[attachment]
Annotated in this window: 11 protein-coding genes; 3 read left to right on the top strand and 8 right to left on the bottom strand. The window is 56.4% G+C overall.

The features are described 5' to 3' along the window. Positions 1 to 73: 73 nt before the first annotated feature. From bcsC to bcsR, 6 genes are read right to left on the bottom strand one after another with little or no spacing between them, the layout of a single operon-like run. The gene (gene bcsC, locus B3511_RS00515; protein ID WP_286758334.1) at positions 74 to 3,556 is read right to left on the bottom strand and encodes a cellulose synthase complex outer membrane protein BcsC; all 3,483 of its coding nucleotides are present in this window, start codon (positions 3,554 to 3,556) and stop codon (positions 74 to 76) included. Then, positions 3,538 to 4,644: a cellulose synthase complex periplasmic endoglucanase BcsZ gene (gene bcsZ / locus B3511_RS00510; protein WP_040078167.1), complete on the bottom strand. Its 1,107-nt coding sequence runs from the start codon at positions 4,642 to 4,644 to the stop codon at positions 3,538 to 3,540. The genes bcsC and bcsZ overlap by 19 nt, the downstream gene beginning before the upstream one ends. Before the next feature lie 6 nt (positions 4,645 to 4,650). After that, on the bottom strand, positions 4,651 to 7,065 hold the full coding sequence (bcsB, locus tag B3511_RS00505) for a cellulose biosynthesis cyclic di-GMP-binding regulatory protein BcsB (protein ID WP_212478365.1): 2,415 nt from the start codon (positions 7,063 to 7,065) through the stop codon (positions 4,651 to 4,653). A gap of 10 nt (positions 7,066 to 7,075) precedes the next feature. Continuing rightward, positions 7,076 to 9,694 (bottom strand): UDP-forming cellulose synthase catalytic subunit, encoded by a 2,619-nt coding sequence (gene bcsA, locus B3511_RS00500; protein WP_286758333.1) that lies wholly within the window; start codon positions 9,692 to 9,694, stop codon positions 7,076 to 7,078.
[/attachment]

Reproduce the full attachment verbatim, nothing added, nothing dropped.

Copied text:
Annotated in this window: 11 protein-coding genes; 3 read left to right on the top strand and 8 right to left on the bottom strand. The window is 56.4% G+C overall.

The features are described 5' to 3' along the window. Positions 1 to 73: 73 nt before the first annotated feature. From bcsC to bcsR, 6 genes are read right to left on the bottom strand one after another with little or no spacing between them, the layout of a single operon-like run. The gene (gene bcsC, locus B3511_RS00515; protein ID WP_286758334.1) at positions 74 to 3,556 is read right to left on the bottom strand and encodes a cellulose synthase complex outer membrane protein BcsC; all 3,483 of its coding nucleotides are present in this window, start codon (positions 3,554 to 3,556) and stop codon (positions 74 to 76) included. Then, positions 3,538 to 4,644: a cellulose synthase complex periplasmic endoglucanase BcsZ gene (gene bcsZ / locus B3511_RS00510; protein WP_040078167.1), complete on the bottom strand. Its 1,107-nt coding sequence runs from the start codon at positions 4,642 to 4,644 to the stop codon at positions 3,538 to 3,540. The genes bcsC and bcsZ overlap by 19 nt, the downstream gene beginning before the upstream one ends. Before the next feature lie 6 nt (positions 4,645 to 4,650). After that, on the bottom strand, positions 4,651 to 7,065 hold the full coding sequence (bcsB, locus tag B3511_RS00505) for a cellulose biosynthesis cyclic di-GMP-binding regulatory protein BcsB (protein ID WP_212478365.1): 2,415 nt from the start codon (positions 7,063 to 7,065) through the stop codon (positions 4,651 to 4,653). A gap of 10 nt (positions 7,066 to 7,075) precedes the next feature. Continuing rightward, positions 7,076 to 9,694 (bottom strand): UDP-forming cellulose synthase catalytic subunit, encoded by a 2,619-nt coding sequence (gene bcsA, locus B3511_RS00500; protein WP_286758333.1) that lies wholly within the window; start codon positions 9,692 to 9,694, stop codon positions 7,076 to 7,078.